The episode faced criticism from the crew over its ending using a deus ex machina to indicate that the Kindred may have been aliens. Producer James Wong felt that the episode's ending seemed overly abrupt and unexpected, describing it as appearing "like we tried to play a trick on the audience to make them say 'Ooh, what the heck was that?'".[6] He added that the lack of a real connection to the episode's plot meant that the revelation lost any sense of catharsis for the viewer.[6] Morgan said that the episode "went too far. At what point do we become unbelievable?"[6] When asked about the similarity between the Kindred and the Amish, series creator Chris Carter noted that "they [the Amish] don't watch TV, so I wasn't worried about it".[8]


  1. ^ Some sources give the episode's title as "Genderbender".[2][3]


  1. ^ Lowry 1995, p. 132.
  2. ^ Edwards 1996, p. 60.
  3. ^ Erickson, Hal. "The X-Files: Genderbender – Trailers, Reviews, Synopsis, Showtime, and Cast". AllMovie. AllRovi. Retrieved July 2, 2012.
  4. ^ Lowry 1995, pp. 132–133.
  5. ^ Lovece 1996, pp. 79–80.
  6. ^ a b c d e Edwards 1996, p. 61.
  7. ^ Edwards 1996, pp. 61–62.
  8. ^ a b c d e f Lowry 1995, p. 133.
  9. ^ Lovece 1996, p. 81.
  10. ^ a b Edwards 1996, pp. 62–63.
  11. ^ Edwards 1996, p. 97.
  12. ^ Edwards 1996, p. 124.
  13. ^ Rob Bowman (director); Chris Carter & Frank Spotnitz (writers) (June 19, 1998). "The X-Files". Fox. Missing or empty |series= (help)
  14. ^ Edwards 1996, pp. 61–63.
  15. ^ Gradnitzer & Pittson 1999, p. 42.
  16. ^ Gradnitzer & Pittson 1999, p. 42–43.
  17. ^ Booker 2002, p. 142.
  18. ^ González 2001, p. 376.
  19. ^ González 2001, p. 377.
  20. ^ Lavery, Hague & Cartwright 1996, p. 158.
  21. ^ Westfahl 2005, p. 826.
  22. ^ The X-Files: The Complete First Season (Media notes). Robert Mandel, et al. Fox. 1993–1994.CS1 maint: others (link)
  23. ^ Lowry 1995, p. 248.
  24. ^ "Nielsen Ratings" (PDF). USA Today. Gannett Company, Inc. 26 January 1994. p. D3. Retrieved 28 November 2012.
  25. ^ Haigh, Matt (November 10, 2008). "Revisiting The X-Files: Season 1 Episode 14". Den of Geek. Dennis Publishing. Retrieved August 1, 2011.
  26. ^ a b Handlen, Zack (July 18, 2008). "'Beyond the Sea' / 'Gender Bender' / 'Lazarus' | The X-Files/Millennium | TV Club | TV". The A.V. Club. The Onion. Retrieved September 25, 2012.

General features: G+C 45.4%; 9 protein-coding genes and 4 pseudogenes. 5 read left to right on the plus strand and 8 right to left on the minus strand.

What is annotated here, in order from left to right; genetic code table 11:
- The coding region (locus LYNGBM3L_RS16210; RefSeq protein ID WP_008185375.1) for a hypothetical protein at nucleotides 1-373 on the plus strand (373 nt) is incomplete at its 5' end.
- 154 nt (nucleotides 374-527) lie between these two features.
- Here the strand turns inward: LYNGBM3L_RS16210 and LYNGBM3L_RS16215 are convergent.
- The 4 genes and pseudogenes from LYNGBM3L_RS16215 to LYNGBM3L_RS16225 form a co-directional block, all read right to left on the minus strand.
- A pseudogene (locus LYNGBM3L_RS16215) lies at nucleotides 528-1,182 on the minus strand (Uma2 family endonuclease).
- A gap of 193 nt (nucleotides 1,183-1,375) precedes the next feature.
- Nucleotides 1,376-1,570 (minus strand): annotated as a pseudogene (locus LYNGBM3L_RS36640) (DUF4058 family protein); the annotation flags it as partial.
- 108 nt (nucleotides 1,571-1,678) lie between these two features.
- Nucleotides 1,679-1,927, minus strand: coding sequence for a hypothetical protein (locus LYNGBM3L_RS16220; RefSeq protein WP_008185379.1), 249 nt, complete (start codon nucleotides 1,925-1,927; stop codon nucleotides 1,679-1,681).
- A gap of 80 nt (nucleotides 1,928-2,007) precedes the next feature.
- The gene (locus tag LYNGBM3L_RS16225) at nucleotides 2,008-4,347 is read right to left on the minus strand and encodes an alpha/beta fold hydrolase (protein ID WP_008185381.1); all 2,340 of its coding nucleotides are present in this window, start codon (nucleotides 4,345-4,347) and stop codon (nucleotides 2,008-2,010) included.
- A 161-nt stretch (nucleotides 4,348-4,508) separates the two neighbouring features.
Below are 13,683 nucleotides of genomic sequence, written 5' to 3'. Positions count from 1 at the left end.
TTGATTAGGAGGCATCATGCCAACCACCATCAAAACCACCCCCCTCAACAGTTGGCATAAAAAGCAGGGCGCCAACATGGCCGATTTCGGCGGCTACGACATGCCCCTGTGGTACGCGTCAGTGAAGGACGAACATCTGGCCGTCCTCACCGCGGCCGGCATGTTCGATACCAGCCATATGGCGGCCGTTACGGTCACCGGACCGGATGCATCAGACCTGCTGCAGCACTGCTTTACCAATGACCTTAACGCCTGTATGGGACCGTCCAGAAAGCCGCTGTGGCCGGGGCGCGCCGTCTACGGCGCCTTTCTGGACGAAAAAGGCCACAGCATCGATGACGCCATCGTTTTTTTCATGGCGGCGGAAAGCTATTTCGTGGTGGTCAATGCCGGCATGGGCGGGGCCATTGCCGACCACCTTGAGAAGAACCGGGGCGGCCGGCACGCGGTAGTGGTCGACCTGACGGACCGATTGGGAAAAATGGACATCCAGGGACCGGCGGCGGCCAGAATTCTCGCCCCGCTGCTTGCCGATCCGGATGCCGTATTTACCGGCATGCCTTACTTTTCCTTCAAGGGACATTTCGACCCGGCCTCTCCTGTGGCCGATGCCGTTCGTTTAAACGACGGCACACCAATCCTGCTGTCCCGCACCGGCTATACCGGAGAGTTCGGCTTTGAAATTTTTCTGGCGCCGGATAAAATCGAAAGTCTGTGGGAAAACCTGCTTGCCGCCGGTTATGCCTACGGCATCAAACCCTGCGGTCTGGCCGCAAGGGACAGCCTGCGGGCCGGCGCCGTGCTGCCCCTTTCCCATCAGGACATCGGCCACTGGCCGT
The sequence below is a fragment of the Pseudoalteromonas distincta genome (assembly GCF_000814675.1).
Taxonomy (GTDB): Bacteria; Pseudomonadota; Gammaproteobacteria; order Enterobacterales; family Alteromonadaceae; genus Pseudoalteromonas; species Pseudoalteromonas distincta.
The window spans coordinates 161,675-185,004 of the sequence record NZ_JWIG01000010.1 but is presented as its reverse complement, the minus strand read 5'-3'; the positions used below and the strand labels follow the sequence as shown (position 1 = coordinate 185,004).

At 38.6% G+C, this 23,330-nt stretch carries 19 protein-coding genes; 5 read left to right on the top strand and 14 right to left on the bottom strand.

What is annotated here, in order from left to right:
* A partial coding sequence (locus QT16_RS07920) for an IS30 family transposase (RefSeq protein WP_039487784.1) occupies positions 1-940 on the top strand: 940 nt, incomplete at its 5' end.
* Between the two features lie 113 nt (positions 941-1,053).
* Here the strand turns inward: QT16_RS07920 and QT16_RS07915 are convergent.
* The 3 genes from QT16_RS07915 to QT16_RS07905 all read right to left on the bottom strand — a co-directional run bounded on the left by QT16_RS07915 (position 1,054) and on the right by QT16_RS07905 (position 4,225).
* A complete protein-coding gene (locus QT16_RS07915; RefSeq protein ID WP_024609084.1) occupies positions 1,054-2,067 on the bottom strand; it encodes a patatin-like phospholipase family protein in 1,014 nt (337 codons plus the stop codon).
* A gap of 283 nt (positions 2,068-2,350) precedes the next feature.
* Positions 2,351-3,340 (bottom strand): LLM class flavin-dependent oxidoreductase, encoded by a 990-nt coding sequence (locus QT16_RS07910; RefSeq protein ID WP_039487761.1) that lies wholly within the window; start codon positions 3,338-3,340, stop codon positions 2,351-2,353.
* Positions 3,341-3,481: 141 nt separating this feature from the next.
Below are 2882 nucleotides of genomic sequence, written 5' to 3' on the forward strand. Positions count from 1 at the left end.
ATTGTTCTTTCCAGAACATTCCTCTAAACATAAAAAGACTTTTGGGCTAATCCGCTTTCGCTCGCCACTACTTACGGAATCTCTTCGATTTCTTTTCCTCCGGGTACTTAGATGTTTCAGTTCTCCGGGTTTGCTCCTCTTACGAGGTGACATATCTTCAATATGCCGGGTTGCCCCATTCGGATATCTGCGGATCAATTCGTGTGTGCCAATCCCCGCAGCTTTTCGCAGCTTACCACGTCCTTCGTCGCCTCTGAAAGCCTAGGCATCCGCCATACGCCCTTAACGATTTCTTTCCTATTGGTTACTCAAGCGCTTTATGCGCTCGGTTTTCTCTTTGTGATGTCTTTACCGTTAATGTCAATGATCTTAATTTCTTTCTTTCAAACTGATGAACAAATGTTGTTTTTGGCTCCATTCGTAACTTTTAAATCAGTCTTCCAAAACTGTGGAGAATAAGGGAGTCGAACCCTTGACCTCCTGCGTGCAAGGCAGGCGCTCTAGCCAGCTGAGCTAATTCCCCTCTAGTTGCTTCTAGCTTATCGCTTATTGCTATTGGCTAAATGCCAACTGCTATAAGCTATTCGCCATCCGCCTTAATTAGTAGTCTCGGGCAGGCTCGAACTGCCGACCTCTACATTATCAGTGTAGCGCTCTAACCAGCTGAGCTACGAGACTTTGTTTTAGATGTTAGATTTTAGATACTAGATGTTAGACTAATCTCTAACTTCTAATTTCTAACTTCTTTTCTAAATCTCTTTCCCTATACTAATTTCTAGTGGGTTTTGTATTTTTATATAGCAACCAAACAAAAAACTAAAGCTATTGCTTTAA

27. ^ Johns, Anna (August 20, 2006). "The X-Files: Gender Bender". TV Squad. Weblogs, Inc. Archived from the original on May 15, 2007. Italic or bold markup not allowed in: |work= (help)
  28. ^ "X Cyclopedia: The Ultimate Episode Guide, Season 1". Entertainment Weekly. Time Inc. November 29, 1996. Retrieved July 7, 2011.
  29. ^ a b Shearman & Pearson 2009, pp. 22–23.
  30. ^ Farrand 1997, p. 91.


  • Booker, M. Keith (2002). Strange TV: Innovative Television Series from The Twilight Zone to The X-Files. Greenwood Publishing Group. ISBN 0-313-32373-9.
  • Edwards, Ted (1996). X-Files Confidential. Little, Brown and Company. ISBN 0-316-21808-1.
  • Farrand, Phil (1997). The Nitpicker's Guide for X-Philes. Dell Publishing. ISBN 0-440-50808-8.
  • González, Antonio Ballesteros (2001). Popular Texts in English: New Perspectives. Univ de Castilla La Mancha. ISBN 84-8427-126-9.
  • Lavery, David; Hague, Angela; Cartwright, Marla (1996). Deny All Knowledge: Reading The X Files. Syracuse University Press. ISBN 0-8156-0407-6.
  • Gradnitzer, Louisa; Pittson, Todd (1999). X Marks the Spot: On Location with The X-Files. Arsenal Pulp Press. ISBN 1-55152-066-4.
  • Lovece, Frank (1996). The X-Files Declassified. Citadel Press. ISBN 0-8065-1745-X.
  • Lowry, Brian (1995). The Truth is Out There: The Official Guide to the X-Files. Harper Prism. ISBN 0-06-105330-9.
  • Shearman, Robert; Pearson, Lars (2009). Wanting to Believe: A Critical Guide to The X-Files, Millennium & The Lone Gunmen. Mad Norwegian Press. ISBN 0-9759446-9-X.
  • Westfahl, Gary (2005). The Greenwood Encyclopedia of Science Fiction and Fantasy: Themes, Works, and Wonders, Volume 2. Greenwood Publishing Group. ISBN 0-313-32952-4.

External links